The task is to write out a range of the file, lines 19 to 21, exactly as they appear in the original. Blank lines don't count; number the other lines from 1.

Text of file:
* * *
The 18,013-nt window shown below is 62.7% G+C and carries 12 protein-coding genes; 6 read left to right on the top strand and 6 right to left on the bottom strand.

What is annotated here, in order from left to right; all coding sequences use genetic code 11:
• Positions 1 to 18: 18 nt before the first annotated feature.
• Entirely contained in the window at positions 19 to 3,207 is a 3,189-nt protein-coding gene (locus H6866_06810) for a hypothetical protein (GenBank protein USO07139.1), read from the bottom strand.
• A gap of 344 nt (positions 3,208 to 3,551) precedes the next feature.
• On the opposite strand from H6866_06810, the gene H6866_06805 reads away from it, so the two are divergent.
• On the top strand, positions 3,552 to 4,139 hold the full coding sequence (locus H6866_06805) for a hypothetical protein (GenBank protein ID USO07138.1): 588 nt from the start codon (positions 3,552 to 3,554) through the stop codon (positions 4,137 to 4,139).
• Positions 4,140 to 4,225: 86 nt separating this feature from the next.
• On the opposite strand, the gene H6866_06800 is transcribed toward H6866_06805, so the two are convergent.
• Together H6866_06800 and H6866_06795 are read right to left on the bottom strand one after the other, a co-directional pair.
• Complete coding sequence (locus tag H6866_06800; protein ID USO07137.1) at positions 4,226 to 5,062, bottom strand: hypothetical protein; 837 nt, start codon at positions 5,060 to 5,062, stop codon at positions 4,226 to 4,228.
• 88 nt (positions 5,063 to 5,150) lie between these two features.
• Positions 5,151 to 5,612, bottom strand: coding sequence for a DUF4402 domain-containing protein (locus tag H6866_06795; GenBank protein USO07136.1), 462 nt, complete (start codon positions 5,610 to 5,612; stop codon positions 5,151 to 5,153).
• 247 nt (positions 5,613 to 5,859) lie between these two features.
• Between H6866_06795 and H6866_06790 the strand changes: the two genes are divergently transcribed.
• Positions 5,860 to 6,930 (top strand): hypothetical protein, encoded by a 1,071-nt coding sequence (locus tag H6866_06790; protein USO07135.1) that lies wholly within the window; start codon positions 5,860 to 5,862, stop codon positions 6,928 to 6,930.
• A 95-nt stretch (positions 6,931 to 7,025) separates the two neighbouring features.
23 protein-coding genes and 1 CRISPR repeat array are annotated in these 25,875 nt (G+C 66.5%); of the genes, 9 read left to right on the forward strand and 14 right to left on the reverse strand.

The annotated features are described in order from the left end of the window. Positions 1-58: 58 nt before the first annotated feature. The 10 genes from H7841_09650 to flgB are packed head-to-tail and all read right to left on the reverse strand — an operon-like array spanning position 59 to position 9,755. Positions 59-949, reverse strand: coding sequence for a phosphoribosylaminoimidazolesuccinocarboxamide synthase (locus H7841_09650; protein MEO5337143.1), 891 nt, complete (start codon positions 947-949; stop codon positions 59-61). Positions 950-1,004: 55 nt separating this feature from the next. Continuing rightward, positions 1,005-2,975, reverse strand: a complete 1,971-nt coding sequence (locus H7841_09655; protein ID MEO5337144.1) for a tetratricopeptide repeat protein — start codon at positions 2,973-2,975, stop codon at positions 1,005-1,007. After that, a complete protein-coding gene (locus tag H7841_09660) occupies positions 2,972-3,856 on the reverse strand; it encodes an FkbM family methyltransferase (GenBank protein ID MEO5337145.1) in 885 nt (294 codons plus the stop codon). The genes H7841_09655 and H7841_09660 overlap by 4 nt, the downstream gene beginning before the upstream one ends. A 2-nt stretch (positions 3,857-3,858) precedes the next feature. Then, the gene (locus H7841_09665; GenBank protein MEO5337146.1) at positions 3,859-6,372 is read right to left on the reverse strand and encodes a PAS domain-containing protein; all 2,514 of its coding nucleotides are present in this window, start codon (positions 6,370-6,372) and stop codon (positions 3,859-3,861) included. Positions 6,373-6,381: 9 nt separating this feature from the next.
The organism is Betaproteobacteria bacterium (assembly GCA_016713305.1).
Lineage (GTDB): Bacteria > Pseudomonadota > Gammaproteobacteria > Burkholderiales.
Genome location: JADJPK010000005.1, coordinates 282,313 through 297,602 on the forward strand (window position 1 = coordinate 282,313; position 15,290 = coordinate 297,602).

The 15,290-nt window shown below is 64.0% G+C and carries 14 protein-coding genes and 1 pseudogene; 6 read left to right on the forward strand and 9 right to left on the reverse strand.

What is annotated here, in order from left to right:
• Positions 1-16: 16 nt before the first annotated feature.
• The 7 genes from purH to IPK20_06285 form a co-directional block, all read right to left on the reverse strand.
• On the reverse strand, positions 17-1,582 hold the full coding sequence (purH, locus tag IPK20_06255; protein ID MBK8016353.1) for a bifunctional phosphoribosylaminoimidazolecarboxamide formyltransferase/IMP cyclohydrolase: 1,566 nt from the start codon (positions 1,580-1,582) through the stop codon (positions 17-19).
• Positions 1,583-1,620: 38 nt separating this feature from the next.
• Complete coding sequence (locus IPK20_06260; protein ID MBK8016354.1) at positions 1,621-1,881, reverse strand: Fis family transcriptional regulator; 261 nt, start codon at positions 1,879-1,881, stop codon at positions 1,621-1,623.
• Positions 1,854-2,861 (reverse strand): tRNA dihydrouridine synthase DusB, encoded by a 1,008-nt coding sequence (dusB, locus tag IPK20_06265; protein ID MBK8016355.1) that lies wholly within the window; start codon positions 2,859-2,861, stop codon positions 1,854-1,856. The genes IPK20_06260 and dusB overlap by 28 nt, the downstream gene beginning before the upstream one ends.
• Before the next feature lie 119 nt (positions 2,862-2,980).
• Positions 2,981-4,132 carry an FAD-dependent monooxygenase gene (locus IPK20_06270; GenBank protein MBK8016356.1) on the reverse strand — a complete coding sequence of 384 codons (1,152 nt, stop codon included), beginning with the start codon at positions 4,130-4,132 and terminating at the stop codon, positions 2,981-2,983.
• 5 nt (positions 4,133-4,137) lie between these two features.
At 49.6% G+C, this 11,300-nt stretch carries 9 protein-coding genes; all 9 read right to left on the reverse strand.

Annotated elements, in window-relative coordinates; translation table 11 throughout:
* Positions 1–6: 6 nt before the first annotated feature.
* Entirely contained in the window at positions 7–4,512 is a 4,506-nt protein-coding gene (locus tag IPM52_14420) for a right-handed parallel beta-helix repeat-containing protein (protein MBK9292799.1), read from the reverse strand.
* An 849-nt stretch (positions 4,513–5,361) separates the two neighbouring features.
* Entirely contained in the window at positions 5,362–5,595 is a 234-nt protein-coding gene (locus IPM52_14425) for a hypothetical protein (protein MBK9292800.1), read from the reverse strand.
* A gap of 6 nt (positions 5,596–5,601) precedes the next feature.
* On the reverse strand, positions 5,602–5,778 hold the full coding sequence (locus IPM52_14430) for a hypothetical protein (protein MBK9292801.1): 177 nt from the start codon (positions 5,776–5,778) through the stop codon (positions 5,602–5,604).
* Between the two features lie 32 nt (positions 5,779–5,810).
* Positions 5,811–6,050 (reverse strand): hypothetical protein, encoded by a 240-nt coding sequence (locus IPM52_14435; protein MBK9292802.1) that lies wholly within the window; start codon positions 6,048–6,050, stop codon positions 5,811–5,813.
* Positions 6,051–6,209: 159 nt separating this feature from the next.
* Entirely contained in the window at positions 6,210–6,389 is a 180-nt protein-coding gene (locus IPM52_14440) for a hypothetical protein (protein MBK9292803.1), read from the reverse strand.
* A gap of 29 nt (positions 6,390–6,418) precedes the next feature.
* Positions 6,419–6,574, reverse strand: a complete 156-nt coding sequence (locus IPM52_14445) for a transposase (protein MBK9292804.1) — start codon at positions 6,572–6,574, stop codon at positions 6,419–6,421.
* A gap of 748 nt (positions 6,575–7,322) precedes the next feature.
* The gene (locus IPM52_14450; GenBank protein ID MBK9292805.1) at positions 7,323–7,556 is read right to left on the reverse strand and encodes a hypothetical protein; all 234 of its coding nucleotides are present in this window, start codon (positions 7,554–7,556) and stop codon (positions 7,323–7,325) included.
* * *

The annotated features are described in order from the left end of the window. Positions 1-58: 58 nt before the first annotated feature. The 10 genes from H7841_09650 to flgB are packed head-to-tail and all read right to left on the reverse strand — an operon-like array spanning position 59 to position 9,755. Positions 59-949, reverse strand: coding sequence for a phosphoribosylaminoimidazolesuccinocarboxamide synthase (locus H7841_09650; protein MEO5337143.1), 891 nt, complete (start codon positions 947-949; stop codon positions 59-61). Positions 950-1,004: 55 nt separating this feature from the next. Continuing rightward, positions 1,005-2,975, reverse strand: a complete 1,971-nt coding sequence (locus H7841_09655; protein ID MEO5337144.1) for a tetratricopeptide repeat protein — start codon at positions 2,973-2,975, stop codon at positions 1,005-1,007. After that, a complete protein-coding gene (locus tag H7841_09660) occupies positions 2,972-3,856 on the reverse strand; it encodes an FkbM family methyltransferase (GenBank protein ID MEO5337145.1) in 885 nt (294 codons plus the stop codon). The genes H7841_09655 and H7841_09660 overlap by 4 nt, the downstream gene beginning before the upstream one ends. A 2-nt stretch (positions 3,857-3,858) precedes the next feature. Then, the gene (locus H7841_09665; GenBank protein MEO5337146.1) at positions 3,859-6,372 is read right to left on the reverse strand and encodes a PAS domain-containing protein; all 2,514 of its coding nucleotides are present in this window, start codon (positions 6,370-6,372) and stop codon (positions 3,859-3,861) included. Positions 6,373-6,381: 9 nt separating this feature from the next.
The organism is Betaproteobacteria bacterium (assembly GCA_016713305.1).
Lineage (GTDB): Bacteria > Pseudomonadota > Gammaproteobacteria > Burkholderiales.